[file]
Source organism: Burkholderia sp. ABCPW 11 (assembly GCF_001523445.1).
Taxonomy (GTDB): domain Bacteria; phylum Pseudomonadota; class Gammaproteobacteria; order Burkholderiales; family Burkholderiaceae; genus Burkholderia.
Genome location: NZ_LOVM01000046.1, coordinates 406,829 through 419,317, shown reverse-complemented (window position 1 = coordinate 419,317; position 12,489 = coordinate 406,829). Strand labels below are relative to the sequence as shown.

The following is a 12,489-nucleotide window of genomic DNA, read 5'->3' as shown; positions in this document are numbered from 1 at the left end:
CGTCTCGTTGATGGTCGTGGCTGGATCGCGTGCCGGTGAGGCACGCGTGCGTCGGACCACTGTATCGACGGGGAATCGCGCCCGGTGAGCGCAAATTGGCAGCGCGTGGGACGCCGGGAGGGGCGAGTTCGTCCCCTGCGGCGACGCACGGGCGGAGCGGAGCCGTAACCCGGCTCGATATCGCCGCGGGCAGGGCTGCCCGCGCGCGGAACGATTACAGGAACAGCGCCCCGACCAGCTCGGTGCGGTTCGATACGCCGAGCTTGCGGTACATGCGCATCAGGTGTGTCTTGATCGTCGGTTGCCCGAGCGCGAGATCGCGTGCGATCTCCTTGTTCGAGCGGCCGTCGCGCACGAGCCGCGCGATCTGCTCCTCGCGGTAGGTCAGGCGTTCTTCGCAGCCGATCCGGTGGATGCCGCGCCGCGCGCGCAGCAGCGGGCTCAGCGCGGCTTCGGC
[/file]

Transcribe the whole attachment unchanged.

Source organism: Burkholderia sp. ABCPW 11 (assembly GCF_001523445.1).
Taxonomy (GTDB): domain Bacteria; phylum Pseudomonadota; class Gammaproteobacteria; order Burkholderiales; family Burkholderiaceae; genus Burkholderia.
Genome location: NZ_LOVM01000046.1, coordinates 406,829 through 419,317, shown reverse-complemented (window position 1 = coordinate 419,317; position 12,489 = coordinate 406,829). Strand labels below are relative to the sequence as shown.

The following is a 12,489-nucleotide window of genomic DNA, read 5'->3' as shown; positions in this document are numbered from 1 at the left end:
CGTCTCGTTGATGGTCGTGGCTGGATCGCGTGCCGGTGAGGCACGCGTGCGTCGGACCACTGTATCGACGGGGAATCGCGCCCGGTGAGCGCAAATTGGCAGCGCGTGGGACGCCGGGAGGGGCGAGTTCGTCCCCTGCGGCGACGCACGGGCGGAGCGGAGCCGTAACCCGGCTCGATATCGCCGCGGGCAGGGCTGCCCGCGCGCGGAACGATTACAGGAACAGCGCCCCGACCAGCTCGGTGCGGTTCGATACGCCGAGCTTGCGGTACATGCGCATCAGGTGTGTCTTGATCGTCGGTTGCCCGAGCGCGAGATCGCGTGCGATCTCCTTGTTCGAGCGGCCGTCGCGCACGAGCCGCGCGATCTGCTCCTCGCGGTAGGTCAGGCGTTCTTCGCAGCCGATCCGGTGGATGCCGCGCCGCGCGCGCAGCAGCGGGCTCAGCGCGGCTTCGGC